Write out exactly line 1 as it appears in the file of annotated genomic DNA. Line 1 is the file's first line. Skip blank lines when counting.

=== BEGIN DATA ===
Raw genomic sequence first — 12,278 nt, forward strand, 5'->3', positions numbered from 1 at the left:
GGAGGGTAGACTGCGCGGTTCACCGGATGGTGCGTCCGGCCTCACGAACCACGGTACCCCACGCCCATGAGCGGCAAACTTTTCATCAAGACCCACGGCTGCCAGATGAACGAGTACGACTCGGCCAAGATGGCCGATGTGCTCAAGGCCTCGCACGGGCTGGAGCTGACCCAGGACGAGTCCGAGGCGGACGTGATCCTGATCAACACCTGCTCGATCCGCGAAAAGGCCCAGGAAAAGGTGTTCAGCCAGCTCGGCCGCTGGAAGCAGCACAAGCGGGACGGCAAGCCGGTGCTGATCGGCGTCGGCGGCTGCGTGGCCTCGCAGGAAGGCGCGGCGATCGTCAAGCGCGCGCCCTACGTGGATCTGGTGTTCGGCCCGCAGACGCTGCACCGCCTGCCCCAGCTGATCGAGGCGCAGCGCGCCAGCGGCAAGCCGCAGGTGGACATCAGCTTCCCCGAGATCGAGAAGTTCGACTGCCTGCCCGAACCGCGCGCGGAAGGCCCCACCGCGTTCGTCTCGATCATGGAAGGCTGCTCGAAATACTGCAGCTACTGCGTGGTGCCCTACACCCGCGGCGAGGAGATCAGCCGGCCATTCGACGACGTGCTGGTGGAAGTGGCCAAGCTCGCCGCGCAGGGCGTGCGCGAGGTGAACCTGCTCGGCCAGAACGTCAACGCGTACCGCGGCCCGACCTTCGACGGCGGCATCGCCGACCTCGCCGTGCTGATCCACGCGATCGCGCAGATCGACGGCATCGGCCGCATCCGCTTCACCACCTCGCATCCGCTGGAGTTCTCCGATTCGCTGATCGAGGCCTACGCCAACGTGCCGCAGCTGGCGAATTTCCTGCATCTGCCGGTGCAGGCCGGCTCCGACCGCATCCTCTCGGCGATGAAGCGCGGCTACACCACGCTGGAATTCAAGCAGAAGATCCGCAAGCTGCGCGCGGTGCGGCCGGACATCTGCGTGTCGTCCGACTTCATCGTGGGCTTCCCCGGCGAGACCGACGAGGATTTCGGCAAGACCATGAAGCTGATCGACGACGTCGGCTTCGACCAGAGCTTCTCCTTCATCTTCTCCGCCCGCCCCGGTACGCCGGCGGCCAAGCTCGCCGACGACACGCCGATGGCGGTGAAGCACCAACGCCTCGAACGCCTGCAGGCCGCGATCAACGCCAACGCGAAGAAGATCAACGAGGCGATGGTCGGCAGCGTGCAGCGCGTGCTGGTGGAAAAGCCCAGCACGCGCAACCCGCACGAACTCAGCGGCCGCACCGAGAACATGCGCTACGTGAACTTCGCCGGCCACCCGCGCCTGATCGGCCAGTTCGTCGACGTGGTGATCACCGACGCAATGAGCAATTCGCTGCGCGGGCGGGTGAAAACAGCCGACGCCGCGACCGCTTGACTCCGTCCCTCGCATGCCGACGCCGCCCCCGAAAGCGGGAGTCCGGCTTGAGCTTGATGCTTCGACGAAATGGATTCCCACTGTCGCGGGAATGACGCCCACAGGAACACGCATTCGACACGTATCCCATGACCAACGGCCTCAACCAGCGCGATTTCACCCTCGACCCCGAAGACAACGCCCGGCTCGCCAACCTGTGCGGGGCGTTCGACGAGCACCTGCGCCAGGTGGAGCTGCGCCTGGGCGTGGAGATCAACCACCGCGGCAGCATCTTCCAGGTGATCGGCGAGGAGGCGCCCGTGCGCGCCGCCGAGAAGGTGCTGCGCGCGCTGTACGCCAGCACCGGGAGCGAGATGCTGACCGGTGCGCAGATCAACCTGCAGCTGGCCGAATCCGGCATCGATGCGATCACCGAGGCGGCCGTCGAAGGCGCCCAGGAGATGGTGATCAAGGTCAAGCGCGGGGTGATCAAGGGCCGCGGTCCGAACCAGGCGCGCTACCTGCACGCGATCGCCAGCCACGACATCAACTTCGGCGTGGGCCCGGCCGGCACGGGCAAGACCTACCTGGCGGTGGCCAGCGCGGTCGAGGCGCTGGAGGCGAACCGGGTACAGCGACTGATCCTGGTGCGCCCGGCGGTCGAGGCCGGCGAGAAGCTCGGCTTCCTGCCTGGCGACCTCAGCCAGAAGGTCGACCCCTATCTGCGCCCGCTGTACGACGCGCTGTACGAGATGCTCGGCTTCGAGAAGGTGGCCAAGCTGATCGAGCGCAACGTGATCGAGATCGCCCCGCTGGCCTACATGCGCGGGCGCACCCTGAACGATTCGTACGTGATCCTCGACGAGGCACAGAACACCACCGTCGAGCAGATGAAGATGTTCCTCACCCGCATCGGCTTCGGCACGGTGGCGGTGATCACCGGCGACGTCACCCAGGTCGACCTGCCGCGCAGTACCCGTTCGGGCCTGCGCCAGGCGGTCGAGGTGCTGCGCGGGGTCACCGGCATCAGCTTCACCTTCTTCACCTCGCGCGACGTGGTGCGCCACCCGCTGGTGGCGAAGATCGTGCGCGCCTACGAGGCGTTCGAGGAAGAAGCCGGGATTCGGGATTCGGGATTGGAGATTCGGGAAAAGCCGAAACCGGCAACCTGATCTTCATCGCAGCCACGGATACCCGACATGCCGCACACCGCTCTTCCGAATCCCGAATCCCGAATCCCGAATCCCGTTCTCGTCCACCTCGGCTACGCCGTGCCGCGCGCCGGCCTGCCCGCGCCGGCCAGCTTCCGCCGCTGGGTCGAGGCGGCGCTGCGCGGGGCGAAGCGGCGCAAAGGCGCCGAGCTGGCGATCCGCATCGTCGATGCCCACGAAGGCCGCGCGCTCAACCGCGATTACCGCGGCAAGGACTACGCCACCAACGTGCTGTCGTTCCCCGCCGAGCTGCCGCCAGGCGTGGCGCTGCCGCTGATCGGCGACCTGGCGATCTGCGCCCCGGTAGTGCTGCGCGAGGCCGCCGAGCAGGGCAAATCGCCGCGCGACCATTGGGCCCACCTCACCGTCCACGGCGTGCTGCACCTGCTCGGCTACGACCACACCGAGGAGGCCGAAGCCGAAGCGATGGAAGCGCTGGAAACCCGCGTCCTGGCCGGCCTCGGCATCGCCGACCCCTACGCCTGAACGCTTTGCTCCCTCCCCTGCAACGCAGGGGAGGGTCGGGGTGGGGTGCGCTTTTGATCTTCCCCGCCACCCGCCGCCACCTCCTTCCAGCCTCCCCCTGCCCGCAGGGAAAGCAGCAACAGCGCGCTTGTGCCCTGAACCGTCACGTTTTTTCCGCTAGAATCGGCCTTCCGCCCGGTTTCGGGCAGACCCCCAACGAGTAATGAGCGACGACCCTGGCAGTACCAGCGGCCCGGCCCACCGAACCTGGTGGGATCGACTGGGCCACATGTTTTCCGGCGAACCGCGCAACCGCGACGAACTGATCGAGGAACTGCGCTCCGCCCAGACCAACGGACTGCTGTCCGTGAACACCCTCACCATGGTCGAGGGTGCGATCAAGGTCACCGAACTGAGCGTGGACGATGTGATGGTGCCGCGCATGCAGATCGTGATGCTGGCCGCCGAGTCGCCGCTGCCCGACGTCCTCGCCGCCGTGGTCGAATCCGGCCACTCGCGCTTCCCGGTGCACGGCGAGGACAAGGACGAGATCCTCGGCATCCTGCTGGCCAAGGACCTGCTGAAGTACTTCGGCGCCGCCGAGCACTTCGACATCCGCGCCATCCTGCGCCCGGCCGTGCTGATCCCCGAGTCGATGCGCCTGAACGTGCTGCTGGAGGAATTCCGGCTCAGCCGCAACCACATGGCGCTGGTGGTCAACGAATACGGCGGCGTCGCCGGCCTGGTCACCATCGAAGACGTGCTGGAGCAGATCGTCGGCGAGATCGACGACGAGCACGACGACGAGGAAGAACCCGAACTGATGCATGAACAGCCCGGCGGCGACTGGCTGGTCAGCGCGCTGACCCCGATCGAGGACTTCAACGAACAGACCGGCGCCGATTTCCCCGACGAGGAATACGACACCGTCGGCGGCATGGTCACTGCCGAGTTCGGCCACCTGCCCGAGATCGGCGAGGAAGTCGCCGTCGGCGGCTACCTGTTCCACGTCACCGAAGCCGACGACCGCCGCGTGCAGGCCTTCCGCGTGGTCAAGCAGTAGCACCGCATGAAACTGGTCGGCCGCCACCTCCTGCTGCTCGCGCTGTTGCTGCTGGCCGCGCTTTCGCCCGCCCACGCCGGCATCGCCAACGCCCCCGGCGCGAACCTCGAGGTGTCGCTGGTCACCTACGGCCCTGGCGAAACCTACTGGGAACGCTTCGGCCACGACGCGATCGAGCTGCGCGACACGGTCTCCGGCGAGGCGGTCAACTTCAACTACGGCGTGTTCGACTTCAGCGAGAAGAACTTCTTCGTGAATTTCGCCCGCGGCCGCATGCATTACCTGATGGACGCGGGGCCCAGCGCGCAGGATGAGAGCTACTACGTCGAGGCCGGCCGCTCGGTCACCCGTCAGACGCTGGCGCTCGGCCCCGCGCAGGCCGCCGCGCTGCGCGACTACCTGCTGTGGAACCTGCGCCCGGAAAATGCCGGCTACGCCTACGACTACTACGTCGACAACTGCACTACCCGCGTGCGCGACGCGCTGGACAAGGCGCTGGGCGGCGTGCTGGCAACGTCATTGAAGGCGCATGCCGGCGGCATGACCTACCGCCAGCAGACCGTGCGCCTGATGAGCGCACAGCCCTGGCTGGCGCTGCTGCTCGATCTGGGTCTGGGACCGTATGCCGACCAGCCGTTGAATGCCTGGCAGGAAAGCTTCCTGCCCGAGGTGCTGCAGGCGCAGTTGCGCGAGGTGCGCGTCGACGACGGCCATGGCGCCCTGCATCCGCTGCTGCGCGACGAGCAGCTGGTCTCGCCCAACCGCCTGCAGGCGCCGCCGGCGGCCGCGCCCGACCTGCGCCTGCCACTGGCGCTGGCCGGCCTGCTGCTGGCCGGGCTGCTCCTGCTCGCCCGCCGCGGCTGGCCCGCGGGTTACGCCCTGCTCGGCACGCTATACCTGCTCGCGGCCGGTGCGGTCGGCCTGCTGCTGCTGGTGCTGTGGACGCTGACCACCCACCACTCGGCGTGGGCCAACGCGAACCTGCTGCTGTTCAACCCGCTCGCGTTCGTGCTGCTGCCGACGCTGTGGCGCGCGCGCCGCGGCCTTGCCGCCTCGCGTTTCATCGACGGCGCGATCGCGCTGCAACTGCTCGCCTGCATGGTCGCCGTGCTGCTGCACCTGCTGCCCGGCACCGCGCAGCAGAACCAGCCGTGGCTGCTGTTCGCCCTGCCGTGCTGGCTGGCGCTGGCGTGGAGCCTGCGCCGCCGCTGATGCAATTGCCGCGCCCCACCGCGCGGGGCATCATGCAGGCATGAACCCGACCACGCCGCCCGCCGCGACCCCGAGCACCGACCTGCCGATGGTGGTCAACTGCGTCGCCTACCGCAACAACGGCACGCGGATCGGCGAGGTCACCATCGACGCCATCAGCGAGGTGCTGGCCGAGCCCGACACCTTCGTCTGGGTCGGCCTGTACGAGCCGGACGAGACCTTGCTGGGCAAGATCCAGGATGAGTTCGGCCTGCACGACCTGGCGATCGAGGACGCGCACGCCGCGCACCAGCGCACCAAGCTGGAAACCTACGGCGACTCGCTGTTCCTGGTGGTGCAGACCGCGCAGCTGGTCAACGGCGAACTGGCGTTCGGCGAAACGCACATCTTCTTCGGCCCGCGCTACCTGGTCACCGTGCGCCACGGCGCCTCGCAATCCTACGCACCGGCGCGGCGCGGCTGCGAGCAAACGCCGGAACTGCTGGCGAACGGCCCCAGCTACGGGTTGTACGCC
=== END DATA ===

Raw genomic sequence first — 12,278 nt, forward strand, 5'->3', positions numbered from 1 at the left: